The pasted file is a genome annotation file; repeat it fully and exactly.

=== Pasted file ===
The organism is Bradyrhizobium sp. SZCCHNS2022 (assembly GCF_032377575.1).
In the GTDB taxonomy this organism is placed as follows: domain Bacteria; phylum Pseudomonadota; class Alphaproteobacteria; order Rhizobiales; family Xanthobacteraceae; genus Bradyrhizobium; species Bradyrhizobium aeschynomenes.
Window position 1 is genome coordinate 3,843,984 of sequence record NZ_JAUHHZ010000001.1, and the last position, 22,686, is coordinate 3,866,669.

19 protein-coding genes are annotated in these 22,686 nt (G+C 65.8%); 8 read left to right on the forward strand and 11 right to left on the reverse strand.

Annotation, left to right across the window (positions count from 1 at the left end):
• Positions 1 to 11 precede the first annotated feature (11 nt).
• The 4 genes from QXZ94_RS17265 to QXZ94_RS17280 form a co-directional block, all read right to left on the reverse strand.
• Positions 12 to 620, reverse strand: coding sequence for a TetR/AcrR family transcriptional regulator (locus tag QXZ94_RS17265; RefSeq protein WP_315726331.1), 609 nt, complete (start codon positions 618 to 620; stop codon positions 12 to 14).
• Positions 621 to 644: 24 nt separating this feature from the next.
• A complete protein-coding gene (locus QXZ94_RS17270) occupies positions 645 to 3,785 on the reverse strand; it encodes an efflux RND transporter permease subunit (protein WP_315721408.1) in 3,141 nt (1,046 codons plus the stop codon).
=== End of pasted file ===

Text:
The organism is Bradyrhizobium sp. SZCCHNS2022 (assembly GCF_032377575.1).
In the GTDB taxonomy this organism is placed as follows: domain Bacteria; phylum Pseudomonadota; class Alphaproteobacteria; order Rhizobiales; family Xanthobacteraceae; genus Bradyrhizobium; species Bradyrhizobium aeschynomenes.
Window position 1 is genome coordinate 3,843,984 of sequence record NZ_JAUHHZ010000001.1, and the last position, 22,686, is coordinate 3,866,669.

19 protein-coding genes are annotated in these 22,686 nt (G+C 65.8%); 8 read left to right on the forward strand and 11 right to left on the reverse strand.

Annotation, left to right across the window (positions count from 1 at the left end):
• Positions 1 to 11 precede the first annotated feature (11 nt).
• The 4 genes from QXZ94_RS17265 to QXZ94_RS17280 form a co-directional block, all read right to left on the reverse strand.
• Positions 12 to 620, reverse strand: coding sequence for a TetR/AcrR family transcriptional regulator (locus tag QXZ94_RS17265; RefSeq protein WP_315726331.1), 609 nt, complete (start codon positions 618 to 620; stop codon positions 12 to 14).
• Positions 621 to 644: 24 nt separating this feature from the next.
• A complete protein-coding gene (locus QXZ94_RS17270) occupies positions 645 to 3,785 on the reverse strand; it encodes an efflux RND transporter permease subunit (protein WP_315721408.1) in 3,141 nt (1,046 codons plus the stop codon).